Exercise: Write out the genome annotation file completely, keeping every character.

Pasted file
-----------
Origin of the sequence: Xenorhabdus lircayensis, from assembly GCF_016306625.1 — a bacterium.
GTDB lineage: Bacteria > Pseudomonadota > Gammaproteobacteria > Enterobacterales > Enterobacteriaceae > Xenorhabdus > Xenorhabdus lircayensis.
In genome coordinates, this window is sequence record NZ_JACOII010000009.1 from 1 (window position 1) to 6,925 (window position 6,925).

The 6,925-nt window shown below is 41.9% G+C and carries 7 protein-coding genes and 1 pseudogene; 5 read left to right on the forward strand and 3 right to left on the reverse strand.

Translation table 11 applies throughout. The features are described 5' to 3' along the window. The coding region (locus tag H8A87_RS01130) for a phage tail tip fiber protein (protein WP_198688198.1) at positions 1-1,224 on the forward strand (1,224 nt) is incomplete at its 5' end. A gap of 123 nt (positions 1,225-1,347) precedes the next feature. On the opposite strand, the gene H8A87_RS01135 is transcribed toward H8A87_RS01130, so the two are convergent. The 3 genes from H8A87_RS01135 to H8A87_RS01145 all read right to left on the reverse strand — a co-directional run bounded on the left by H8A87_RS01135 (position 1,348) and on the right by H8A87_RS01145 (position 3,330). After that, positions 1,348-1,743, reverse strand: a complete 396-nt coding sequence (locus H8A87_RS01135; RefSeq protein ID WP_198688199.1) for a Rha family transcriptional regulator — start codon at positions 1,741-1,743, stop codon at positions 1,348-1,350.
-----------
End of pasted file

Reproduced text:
Origin of the sequence: Xenorhabdus lircayensis, from assembly GCF_016306625.1 — a bacterium.
GTDB lineage: Bacteria > Pseudomonadota > Gammaproteobacteria > Enterobacterales > Enterobacteriaceae > Xenorhabdus > Xenorhabdus lircayensis.
In genome coordinates, this window is sequence record NZ_JACOII010000009.1 from 1 (window position 1) to 6,925 (window position 6,925).

The 6,925-nt window shown below is 41.9% G+C and carries 7 protein-coding genes and 1 pseudogene; 5 read left to right on the forward strand and 3 right to left on the reverse strand.

Translation table 11 applies throughout. The features are described 5' to 3' along the window. The coding region (locus tag H8A87_RS01130) for a phage tail tip fiber protein (protein WP_198688198.1) at positions 1-1,224 on the forward strand (1,224 nt) is incomplete at its 5' end. A gap of 123 nt (positions 1,225-1,347) precedes the next feature. On the opposite strand, the gene H8A87_RS01135 is transcribed toward H8A87_RS01130, so the two are convergent. The 3 genes from H8A87_RS01135 to H8A87_RS01145 all read right to left on the reverse strand — a co-directional run bounded on the left by H8A87_RS01135 (position 1,348) and on the right by H8A87_RS01145 (position 3,330). After that, positions 1,348-1,743, reverse strand: a complete 396-nt coding sequence (locus H8A87_RS01135; RefSeq protein ID WP_198688199.1) for a Rha family transcriptional regulator — start codon at positions 1,741-1,743, stop codon at positions 1,348-1,350.